What Cybersecurity Professionals Should Know About the FBI’s Smart TV Warning
The trend toward greater connectivity among electronic devices has seen manufacturers make all kinds of devices “smart”—from fish tanks to television sets. Smart TVs are particularly popular among consumers. As of 2018, 70 percent of TVs sold featured connectivity technology. This begs the question: Do all of those smart devices make consumers less safe? When consumers bring home smart TVs, it’s quite possible that they are also bringing home new cybersecurity risks. In fact, the Portland, Oregon field office of the FBI recently issued a security warning for smart TVs. They noted that smart TVs may have security flaws that could allow hackers to take control of them.
What Is a Smart TV?
A TV is considered “smart” when it can be connected to the Internet. Consumers who bring home smart TVs can get the devices online via a Wi-Fi router. This enables the TV to stream movies and music, and operate apps. Consumers can even use smart TVs to browse web pages and shop online. Some smart TVs feature virtual assistant services that are operated through voice recognition software. This enables consumers to change channels with a voice command.
Smart TVs are part of the Internet of Things (IoT). The IoT is a system of interconnected devices that are able to send and receive data. The IoT includes everyday objects, like fish tanks, wristwatches, thermostats and alarm clocks, which can all be made to feature connectivity options. Although the IoT has made everyday life more convenient and excitingly futuristic for some consumers, cybersecurity professionals have known for quite some time that the IoT also poses grave security risks.
How Can Hackers Take Control of Smart TVs?
Just in time for the Black Friday shopping craze in 2019, the Oregon field office of the FBI issued a security warning intended to alert cybersecurity professionals and everyday consumers about the potential risks of smart TVs. The security warning noted that although many consumers these days are savvy about securing their home computers, they are less aware that the IoT also poses a risk. Because of this, smart TVs and other smart devices may not be well-secured. Bad actors could potentially hack into a smart TV. Then, they could use it as a stepping stone to access the home router, followed by the home computer.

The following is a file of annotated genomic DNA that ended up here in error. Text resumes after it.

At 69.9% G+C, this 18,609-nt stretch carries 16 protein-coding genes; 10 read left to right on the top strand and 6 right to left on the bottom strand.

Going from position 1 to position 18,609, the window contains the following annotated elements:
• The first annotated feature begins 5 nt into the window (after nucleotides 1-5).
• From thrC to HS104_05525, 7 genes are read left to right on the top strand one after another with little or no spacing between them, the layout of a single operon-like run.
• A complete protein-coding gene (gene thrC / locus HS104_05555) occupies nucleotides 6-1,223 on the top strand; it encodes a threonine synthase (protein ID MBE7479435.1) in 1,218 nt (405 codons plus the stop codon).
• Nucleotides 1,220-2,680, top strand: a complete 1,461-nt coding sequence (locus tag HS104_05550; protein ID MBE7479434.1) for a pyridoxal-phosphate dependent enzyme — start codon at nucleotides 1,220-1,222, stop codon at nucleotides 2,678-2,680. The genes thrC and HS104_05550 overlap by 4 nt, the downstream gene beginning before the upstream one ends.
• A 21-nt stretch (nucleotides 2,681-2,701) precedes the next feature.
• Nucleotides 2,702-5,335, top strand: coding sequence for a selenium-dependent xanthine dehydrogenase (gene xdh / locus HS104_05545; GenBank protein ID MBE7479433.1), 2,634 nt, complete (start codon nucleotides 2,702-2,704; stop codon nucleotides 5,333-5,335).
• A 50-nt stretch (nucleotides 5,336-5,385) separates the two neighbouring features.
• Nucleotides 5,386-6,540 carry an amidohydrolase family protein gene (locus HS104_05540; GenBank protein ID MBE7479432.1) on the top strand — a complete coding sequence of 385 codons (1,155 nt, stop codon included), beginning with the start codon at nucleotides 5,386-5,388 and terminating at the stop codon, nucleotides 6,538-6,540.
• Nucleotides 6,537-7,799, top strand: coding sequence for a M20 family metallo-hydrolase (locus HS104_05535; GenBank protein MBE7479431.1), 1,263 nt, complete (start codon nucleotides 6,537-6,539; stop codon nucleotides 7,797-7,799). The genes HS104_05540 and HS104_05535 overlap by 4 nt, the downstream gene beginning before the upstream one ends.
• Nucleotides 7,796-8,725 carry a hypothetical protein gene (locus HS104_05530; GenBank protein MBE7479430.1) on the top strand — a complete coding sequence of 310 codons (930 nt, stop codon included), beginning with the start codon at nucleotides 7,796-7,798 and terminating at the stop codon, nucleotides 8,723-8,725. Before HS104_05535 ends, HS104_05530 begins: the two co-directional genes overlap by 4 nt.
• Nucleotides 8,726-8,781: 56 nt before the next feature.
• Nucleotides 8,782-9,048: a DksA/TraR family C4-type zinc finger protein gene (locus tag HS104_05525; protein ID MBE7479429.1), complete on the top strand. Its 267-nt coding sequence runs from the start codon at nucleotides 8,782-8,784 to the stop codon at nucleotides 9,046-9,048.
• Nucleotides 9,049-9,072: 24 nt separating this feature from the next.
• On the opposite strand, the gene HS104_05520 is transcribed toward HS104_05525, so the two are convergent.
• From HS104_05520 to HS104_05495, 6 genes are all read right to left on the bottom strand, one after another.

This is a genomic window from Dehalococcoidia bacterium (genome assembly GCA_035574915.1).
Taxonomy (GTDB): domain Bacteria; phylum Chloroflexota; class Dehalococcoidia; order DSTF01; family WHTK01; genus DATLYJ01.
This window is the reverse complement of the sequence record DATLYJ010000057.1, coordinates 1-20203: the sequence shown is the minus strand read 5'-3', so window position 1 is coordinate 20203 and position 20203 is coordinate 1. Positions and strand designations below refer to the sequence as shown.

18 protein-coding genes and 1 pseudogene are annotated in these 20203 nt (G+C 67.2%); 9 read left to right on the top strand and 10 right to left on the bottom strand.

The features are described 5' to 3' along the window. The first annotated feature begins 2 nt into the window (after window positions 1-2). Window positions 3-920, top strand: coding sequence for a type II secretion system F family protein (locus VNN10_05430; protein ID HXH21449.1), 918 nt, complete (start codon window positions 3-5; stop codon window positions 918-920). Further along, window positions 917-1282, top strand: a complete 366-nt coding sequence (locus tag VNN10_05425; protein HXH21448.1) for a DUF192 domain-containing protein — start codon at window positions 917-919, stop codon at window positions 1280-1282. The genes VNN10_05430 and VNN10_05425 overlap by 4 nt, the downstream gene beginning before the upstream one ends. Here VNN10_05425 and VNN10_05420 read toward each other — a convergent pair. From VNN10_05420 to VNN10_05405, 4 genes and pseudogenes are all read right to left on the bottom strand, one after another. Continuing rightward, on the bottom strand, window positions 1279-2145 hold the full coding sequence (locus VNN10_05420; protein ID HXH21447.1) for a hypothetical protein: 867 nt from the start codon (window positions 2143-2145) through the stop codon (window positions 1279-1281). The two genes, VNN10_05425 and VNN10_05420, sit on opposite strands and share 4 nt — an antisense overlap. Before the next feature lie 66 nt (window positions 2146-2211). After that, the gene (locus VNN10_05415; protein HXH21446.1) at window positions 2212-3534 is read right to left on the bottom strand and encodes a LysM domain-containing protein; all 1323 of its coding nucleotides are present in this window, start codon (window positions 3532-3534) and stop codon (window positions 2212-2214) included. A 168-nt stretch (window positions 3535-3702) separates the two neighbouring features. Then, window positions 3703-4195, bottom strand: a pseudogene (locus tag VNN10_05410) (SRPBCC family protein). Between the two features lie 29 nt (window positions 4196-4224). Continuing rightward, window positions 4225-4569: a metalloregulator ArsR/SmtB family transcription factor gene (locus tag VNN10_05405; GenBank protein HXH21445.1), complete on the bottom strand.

So how exactly can hackers accomplish this? There are a number of options, including the use of predetermined passwords. Not all consumers change the default security systems on a smart device when they bring it home. Hackers can find out about these default passwords and use them to access poorly secured devices. In addition, not all consumers bother to download and install the latest security patches from manufacturers. Hackers can take advantage of outdated software.
Do Smart TVs Spy on You?
There are so many cybersecurity risks in the modern world that have the potential for grave consequences, such as compromised financial data in a bank’s computer system. In comparison, a security warning about smart TVs may seem to be less of a concern for consumers. However, the potential for harm is considerable.
On one end of the spectrum, a hacker could use the illicit access of a smart TV to change the channels, upload explicit content or turn up the volume from thousands of miles away. This can be disconcerting to the consumer, who might not understand what’s happening. While this is relatively benign behavior, it’s also possible for hackers to lift personal information from the smart TV’s apps. Consumers may enter their financial information for streaming services, for example. Additionally, hackers can use smart TVs to gain backdoor access to computers connected to the Wi-Fi network, which could also allow them to lift sensitive data.
And yes, it’s also possible for a hacker to use a smart TV to spy on people. Many smart TVs have cameras and microphones. If the camera is enabled, a hacker could potentially use it to spy on a family or a workplace.
How Can Cybersecurity Professionals Offer Assistance?
As a cybersecurity professional, you may need to provide assistance with smart TV security problems. You can also take the proactive step of assessing potential cybersecurity vulnerabilities of any smart TVs in the workplace. In order to best secure a smart TV, the FBI has offered the following advice:
- Change the default security settings
- Change the passwords
- Turn off smart TV cameras and microphones (or place black tape over the camera eye if this isn’t an option)
- Update with security patches every time the manufacturer releases them
The FBI has also recommended that cybersecurity professionals and consumers take the time to understand the privacy policies of the TV manufacturer and any streaming services. Know which data they collect, and consider how they store and use that data.
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The views and opinions expressed in this article are those of the author’s and do not necessarily reflect the official policy or position of Grand Canyon University. Any sources cited were accurate as of the publish date.
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